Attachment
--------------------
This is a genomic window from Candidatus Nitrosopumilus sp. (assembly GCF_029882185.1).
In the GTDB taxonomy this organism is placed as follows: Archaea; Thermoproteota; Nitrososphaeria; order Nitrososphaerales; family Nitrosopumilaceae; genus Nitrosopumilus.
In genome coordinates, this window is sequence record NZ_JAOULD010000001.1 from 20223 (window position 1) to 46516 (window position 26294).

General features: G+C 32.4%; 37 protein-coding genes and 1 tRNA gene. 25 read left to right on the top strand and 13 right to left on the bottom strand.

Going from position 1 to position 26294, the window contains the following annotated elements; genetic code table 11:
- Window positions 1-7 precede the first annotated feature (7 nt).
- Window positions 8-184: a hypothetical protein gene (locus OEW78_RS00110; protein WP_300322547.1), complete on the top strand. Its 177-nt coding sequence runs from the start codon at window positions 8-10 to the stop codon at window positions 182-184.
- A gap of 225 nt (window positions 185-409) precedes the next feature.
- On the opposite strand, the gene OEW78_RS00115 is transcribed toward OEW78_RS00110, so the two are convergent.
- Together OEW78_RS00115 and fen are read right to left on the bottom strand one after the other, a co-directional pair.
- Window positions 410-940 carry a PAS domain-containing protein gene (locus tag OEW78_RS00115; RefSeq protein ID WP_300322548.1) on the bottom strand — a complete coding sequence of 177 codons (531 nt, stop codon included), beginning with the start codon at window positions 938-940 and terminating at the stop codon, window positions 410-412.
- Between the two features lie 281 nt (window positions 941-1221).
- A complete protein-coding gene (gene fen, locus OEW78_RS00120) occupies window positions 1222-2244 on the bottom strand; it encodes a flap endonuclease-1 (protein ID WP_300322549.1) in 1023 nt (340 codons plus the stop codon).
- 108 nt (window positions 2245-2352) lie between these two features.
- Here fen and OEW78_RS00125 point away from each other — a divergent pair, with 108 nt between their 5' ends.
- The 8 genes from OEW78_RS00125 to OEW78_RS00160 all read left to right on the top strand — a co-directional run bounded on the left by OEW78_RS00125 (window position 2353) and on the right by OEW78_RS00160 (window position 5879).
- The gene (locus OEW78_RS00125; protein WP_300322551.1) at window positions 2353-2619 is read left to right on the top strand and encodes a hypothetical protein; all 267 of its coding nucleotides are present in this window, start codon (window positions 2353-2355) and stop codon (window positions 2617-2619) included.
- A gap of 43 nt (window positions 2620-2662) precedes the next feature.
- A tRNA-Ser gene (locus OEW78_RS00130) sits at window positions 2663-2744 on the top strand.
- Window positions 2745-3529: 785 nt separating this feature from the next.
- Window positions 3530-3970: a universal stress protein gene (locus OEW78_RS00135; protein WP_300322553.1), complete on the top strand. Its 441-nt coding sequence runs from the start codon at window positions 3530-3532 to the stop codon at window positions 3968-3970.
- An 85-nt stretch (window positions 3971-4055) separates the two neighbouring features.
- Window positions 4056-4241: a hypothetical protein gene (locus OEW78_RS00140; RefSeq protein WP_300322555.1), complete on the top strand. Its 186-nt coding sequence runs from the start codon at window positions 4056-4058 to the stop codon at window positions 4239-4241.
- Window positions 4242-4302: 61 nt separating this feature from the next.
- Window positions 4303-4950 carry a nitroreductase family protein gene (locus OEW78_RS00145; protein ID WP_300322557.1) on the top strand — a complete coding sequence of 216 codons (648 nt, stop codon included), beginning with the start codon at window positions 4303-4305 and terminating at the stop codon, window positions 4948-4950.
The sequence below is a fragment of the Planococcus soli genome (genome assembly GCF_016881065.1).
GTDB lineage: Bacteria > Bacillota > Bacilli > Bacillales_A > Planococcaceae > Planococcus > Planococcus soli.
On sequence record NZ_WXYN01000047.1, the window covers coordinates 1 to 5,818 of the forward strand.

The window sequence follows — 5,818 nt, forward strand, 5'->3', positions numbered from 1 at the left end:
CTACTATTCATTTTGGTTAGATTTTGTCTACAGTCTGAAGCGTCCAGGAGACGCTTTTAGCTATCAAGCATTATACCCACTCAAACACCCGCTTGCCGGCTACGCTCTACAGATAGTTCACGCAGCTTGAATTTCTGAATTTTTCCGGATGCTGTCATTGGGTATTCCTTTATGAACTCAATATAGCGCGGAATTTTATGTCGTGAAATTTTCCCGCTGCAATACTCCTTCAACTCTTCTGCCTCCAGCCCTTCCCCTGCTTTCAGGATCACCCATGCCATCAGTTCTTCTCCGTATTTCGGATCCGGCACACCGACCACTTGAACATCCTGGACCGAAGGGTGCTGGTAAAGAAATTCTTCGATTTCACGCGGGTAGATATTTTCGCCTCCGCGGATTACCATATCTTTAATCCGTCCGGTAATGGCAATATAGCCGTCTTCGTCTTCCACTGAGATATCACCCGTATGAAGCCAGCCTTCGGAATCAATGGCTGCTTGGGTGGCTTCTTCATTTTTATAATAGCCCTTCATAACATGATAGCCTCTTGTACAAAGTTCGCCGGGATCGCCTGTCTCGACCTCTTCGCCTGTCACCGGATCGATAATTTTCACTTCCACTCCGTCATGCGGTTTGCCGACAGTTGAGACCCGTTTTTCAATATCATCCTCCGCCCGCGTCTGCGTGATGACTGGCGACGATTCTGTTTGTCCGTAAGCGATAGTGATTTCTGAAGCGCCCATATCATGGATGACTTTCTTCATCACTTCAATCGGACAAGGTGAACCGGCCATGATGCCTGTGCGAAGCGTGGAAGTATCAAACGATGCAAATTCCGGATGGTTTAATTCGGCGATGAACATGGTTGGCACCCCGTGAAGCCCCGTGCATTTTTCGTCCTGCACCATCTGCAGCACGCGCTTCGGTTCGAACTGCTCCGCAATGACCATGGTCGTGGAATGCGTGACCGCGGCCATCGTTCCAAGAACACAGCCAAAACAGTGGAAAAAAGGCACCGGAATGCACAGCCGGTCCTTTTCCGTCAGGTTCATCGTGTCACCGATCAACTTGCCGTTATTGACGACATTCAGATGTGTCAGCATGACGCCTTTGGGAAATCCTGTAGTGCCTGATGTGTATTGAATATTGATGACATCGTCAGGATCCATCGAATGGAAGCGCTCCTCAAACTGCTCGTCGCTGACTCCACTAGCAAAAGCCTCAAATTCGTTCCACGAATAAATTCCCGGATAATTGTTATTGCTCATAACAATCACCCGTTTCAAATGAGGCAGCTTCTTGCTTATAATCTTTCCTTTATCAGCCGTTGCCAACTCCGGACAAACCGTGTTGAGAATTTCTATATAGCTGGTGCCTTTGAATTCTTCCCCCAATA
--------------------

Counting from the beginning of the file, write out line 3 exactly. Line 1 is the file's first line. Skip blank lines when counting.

In genome coordinates, this window is sequence record NZ_JAOULD010000001.1 from 20223 (window position 1) to 46516 (window position 26294).